Do you ever finish reading material for class and realize you don’t remember what you’ve read?
Do you sometimes have a hard time figuring out what to write in your notes during class lectures?
When you sit down to study your notes, are you sometimes unable to figure out why you wrote down what you did?
Do you sometimes study a lot but still not remember the material or do well on tests?
Note-taking is a skill that can be developed. Study strategies also are learned and can improve over time. Many different methods for both exist, and you need to figure out what works for you. Follow all these tips for reading, listening, and note-taking, and over time you will study less, enjoy classes more, and earn better grades!
Active Listening and Taking Good Notes
When you read a textbook, an academic article, or any other assigned material, it’s important to read it actively—don’t read it the way you would a story; approach it like a puzzle. You need to write while you read, either in the text itself (if you are keeping it) or in a notebook. Follow these steps:
To take good notes, you have to listen, which is harder than it sounds. Often students don’t realize that listening is a skill that must be practiced and developed. Learning the skill of active listening is crucial – learning to listen in this way will make class less boring and will decrease the time you have to study.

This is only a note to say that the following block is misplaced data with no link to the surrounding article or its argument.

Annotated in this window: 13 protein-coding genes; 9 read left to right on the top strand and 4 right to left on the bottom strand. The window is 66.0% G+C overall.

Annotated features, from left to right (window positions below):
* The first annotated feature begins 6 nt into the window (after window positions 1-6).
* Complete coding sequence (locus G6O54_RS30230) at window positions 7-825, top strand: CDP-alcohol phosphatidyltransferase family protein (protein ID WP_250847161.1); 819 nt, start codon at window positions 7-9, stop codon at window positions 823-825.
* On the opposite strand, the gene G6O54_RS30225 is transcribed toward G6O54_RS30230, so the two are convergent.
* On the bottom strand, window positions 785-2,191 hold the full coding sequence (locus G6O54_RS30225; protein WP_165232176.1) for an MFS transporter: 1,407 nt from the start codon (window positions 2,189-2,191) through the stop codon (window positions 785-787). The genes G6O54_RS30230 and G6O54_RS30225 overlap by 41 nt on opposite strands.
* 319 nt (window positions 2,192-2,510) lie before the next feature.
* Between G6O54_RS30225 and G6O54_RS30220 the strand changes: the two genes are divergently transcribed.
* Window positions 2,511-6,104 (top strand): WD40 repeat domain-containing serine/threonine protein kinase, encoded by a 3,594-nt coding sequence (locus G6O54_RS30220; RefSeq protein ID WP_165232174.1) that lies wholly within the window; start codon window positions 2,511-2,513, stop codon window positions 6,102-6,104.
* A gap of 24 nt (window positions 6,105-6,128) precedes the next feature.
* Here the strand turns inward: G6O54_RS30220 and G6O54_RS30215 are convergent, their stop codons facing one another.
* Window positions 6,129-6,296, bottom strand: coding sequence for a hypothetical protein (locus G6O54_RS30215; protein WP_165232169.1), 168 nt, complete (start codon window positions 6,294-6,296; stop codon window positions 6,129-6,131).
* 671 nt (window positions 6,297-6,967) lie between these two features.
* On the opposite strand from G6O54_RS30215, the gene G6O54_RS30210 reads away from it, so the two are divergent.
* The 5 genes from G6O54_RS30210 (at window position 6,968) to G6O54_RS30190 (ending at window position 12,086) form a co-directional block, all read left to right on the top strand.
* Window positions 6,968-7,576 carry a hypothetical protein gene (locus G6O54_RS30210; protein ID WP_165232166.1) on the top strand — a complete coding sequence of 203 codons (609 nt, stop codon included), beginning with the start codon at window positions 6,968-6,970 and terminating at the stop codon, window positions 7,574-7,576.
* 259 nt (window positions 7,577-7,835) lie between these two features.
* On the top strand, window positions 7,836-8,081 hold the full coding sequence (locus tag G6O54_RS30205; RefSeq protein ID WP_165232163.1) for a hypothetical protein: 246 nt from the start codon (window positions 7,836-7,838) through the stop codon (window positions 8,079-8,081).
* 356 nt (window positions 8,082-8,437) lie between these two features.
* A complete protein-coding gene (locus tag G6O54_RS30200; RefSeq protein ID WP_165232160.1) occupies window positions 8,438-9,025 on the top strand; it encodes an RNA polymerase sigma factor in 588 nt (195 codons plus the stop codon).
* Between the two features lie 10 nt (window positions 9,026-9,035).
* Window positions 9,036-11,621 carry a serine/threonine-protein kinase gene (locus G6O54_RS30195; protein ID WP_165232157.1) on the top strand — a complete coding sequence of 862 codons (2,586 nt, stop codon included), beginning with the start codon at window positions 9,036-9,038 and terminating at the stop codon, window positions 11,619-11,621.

What is “active listening”? Like active reading, it means being awake and actually interacting with what is going on. When your professors are talking, you need to think about what they are saying. Ask yourself questions about what they are saying, write down key words and main points, and look for ways that their comments connect with what you have already read or heard.
A few tips to improve your listening:
Organizing Your Notes
Different note-taking methods exist. Google it for examples! In general, though, most recommend hand-writing notes, not using a computer, and dividing your paper into two columns – on the right-hand side (about 2/3 of the page), take your notes For a good example, see Kruger, Susan. 2013. SOAR Study Skills. Grand Blanc, MI: Grand Lighthouse Publishing.)
On the left-hand side, write questions, summary points, comments the teacher makes (e.g., “important point”), and questions you have. If you miss something, leave a blank space and circle it to go back.
Important Note: When class is over, read through your notes and fill in any blanks you can. Add in additional things you remember while you remember it, including any reference to the reading. If you have questions, write those out and go talk with your professor.
|Studying begins with active reading, active listening, and good note-taking and review. If you engage in all of the above, your actual “study time” will decrease substantially.|
Studying should be a time to review, not to learn new material. You should have:
Spend time reviewing them and making yet another set of notes about themes and main points, using a study guide if one was given. When in doubt, ask questions and see your professor. Bring all your notes and materials with you, so that he/she can see what you have been doing and help you improve as the term goes on.